“Are you a sports fan?  Tell us about fandom.  If you’re not, tell us why not.”


I grew up in Central Illinois.  My county of residence was considered part of the greater St. Louis metropolitan area.  Being a St. Louis baseball Cardinals fan came with the territory.  I idolized sports figures like Stan Musial, Al “The Mad Hungarian” Hrabowsky, Ernie Banks, Joe Garagiola, Yogi Berra, among others.  While stationed overseas, I listened as Jack Buck announced Cardinals West Coast games against the Giants and Dodgers on AFN (Armed Forces Network).  Prior to 1969, I listened to the late great Harry Carey.  Harry Carey, Joe Garagiola, and Yogi Berra came from the same south St. Louis Italian neighborhood, known as “The Hill.”

I follow the other St. Louis sports teams, but baseball is my favorite sport.  My hometown region was evenly divided between Cubs and Cardinals fans.  I consider myself a baseball fan and not a sports fanatic.  There’s an important distinction between the two.  Until I moved to the Gulf Coast, I didn’t understand the true meaning of sports fanaticism.  Following a favorite team is a “religion” to a sports fanatic.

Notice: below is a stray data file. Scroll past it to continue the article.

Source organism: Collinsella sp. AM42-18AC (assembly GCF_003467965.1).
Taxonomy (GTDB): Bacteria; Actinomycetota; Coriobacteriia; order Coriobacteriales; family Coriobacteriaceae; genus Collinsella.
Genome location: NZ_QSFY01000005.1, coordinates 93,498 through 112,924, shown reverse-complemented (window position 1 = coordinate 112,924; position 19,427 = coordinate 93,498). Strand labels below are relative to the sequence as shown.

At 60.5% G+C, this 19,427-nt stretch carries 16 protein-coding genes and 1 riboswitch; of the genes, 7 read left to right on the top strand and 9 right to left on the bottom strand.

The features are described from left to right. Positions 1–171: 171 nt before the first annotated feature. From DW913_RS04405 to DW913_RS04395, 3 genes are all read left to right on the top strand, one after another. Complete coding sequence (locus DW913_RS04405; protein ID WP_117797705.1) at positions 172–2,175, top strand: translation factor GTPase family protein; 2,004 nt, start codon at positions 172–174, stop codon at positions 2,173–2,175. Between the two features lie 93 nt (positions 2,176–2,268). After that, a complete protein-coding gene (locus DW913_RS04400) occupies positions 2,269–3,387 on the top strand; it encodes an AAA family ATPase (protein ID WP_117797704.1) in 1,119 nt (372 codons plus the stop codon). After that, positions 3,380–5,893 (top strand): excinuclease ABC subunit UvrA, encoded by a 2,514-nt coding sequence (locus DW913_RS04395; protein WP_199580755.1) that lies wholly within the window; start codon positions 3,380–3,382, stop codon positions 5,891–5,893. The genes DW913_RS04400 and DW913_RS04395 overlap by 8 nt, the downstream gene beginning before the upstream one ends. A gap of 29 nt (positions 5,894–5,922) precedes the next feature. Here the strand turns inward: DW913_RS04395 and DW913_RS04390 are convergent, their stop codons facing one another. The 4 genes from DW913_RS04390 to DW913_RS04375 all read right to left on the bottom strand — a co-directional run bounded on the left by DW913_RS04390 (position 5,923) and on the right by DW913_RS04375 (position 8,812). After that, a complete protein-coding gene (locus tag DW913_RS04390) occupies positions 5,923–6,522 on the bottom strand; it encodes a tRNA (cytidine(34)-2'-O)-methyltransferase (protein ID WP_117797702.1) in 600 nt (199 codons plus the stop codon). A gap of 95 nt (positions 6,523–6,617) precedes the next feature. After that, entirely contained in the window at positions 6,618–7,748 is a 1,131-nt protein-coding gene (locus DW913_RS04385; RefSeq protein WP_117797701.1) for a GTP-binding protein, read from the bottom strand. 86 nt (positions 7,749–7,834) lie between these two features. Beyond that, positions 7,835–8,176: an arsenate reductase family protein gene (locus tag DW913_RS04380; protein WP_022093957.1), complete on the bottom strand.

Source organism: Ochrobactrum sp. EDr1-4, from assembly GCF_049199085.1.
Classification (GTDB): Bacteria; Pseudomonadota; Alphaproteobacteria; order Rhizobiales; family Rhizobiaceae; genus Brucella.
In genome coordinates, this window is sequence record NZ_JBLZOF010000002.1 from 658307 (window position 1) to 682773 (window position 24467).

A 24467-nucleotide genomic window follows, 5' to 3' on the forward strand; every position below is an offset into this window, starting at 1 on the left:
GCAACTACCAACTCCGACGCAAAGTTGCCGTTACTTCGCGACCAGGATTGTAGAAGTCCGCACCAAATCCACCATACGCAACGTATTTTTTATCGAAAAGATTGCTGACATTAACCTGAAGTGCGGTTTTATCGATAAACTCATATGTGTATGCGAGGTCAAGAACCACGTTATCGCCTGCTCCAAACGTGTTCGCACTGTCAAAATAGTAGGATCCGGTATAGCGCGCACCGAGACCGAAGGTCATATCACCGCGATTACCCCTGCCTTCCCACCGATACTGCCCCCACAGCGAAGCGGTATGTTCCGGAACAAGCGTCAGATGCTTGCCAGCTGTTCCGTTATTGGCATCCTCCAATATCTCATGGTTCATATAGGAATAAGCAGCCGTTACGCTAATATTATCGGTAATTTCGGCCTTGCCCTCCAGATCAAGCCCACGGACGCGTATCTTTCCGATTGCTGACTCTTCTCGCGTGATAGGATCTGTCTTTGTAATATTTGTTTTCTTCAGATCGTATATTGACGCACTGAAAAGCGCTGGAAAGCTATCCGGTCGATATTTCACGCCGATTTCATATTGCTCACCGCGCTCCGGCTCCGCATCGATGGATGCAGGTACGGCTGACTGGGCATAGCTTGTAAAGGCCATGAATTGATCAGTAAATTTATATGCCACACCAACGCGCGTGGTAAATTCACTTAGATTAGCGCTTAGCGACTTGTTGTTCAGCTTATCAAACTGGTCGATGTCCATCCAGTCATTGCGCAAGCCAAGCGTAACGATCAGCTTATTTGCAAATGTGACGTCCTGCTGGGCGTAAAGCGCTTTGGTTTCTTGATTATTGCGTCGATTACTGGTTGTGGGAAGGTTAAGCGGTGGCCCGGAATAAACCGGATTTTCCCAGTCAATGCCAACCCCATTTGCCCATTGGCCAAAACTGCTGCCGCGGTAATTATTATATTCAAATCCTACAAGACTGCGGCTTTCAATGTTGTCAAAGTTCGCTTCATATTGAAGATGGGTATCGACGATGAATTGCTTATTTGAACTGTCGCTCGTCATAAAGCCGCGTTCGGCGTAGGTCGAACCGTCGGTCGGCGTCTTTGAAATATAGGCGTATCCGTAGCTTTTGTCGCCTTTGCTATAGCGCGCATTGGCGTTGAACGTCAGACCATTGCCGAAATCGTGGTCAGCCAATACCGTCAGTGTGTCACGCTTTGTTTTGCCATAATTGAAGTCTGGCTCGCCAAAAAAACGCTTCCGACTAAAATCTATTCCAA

Here on the Gulf Coast there’s a proliferation of sports fanatics and fanaticism.  Favorite SEC football teams are supported “come hell or high water.”  Those favoring non-SEC teams would be well advised to proceed with extreme caution when discussing sports with SEC fans–things could get ugly in a hurry.  Harvey Updyke, a fanatical Alabama fan, poisoned revered live oak trees near the arch-rival Auburn University campus.  Fanatical SEC dads have skipped out on being at the hospital, when children were born, to be at playoff games.  Sports fanatics put all else aside to follow their passion.

SEC fanaticism is tame, compared to the extreme actions of World Cup soccer fans.  If killing trees weren’t bad enough, a Brazilian referee, recently killed a soccer player; irate fans, in retaliation, murdered and dismembered the ref.  In this instance, sports fanaticism crossed over into mob action, and became sports lunacy.  That’s where I draw the line.  I’m a sports fan without intentions of ever being a sports fanatic.